Their playoff run was thrilling from start to finish. The defense stifled Kevin Durant and Kyrie Irving’s  Nets in four games. Their second and third rounds both went seven games. Round two featured a battle of willpower between Giannis Antetokounmpo and Jayson Tatum. Both players had their ups and downs in the series, but ultimately the C’s would emerge victorious thanks to Tatum’s 27 points per game and relentless pursuit of buckets. The Eastern Conference Finals was not clear cut for Boston. They played a battered and bruised Miami Heat team and struggled throughout the duel. However, they were able to win in seven due to their commitment on the defensive end and Miami’s lack of truly healthy athletes down the stretch. Jayson Tatum averaged 25 points, 8.3 rebounds, 5.6 assists and  took home the “Larry Bird” Award as the MVP of the ECF. The young Boston Celtics’ patience finally paid off and they are certainly ready to come out swinging.

So who takes home the hardware? In my mind, this series will come down to the teams’ defensive ability. Boston will have their work cut out for them. The Warriors had the highest assist percentage in the NBA this season, meaning they were able to consistently find open shots by passing the ball and cutting towards the basket. Boston has not faced this kind of offense yet. Brooklyn ran an isolation offense for the most part, Milwaukee was carried by Giannis, and Miami was just plain tired. The Warriors have three to four legitimate scoring threats and “luxury role players” that are capable of going off at a moment’s notice. Jordan Poole could be the X-factor.  On the Warriors end, it will be fascinating to see if they are able to handle a potential Marcus Smart outburst. It’s a given that Tatum and Brown will generate the most offense for the C’s, but if Smart gets hot, Kerr and the Dubs will have to make quite a few assignment choices. This makes Smart Boston’s X-factor.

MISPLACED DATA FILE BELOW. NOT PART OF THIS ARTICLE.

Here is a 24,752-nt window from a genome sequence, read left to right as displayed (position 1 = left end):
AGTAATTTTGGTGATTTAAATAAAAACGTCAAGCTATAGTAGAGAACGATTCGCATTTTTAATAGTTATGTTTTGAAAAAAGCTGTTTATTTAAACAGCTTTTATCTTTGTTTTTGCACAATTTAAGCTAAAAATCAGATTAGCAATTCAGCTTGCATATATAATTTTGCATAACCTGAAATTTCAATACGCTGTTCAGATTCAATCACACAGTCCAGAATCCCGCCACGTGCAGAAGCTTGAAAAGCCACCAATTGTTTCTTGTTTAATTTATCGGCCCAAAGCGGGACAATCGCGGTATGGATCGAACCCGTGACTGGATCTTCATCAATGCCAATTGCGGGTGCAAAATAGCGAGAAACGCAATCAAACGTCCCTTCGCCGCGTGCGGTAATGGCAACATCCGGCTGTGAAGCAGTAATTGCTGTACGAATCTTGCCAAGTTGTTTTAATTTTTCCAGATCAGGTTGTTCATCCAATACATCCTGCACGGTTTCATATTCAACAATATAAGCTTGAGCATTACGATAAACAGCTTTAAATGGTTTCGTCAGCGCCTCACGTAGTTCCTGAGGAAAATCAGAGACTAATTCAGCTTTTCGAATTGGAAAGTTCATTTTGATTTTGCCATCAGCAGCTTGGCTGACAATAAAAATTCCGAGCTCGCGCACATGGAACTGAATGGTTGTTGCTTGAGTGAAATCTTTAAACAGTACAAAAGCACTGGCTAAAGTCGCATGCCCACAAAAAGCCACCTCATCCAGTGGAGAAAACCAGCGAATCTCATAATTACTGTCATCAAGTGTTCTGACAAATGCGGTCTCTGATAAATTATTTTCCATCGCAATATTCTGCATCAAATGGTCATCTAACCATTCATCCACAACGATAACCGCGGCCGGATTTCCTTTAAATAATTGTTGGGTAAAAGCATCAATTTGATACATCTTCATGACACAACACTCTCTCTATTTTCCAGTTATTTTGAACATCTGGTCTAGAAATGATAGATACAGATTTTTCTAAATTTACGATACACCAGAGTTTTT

Both sides have talent, but only one has “luxury role players” and the kind of pedigree that can make adjustments on the fly. The Warriors offense will be too much for Boston. I’ll take the Warriors in six. Further, I’ll pick Stephen Curry to win a Finals MVP at last. With all the choices and changes coach Kerr and Udoka will be forced to make matchup wise, Curry will remain a constant threat that will wreak havoc on the perimeter.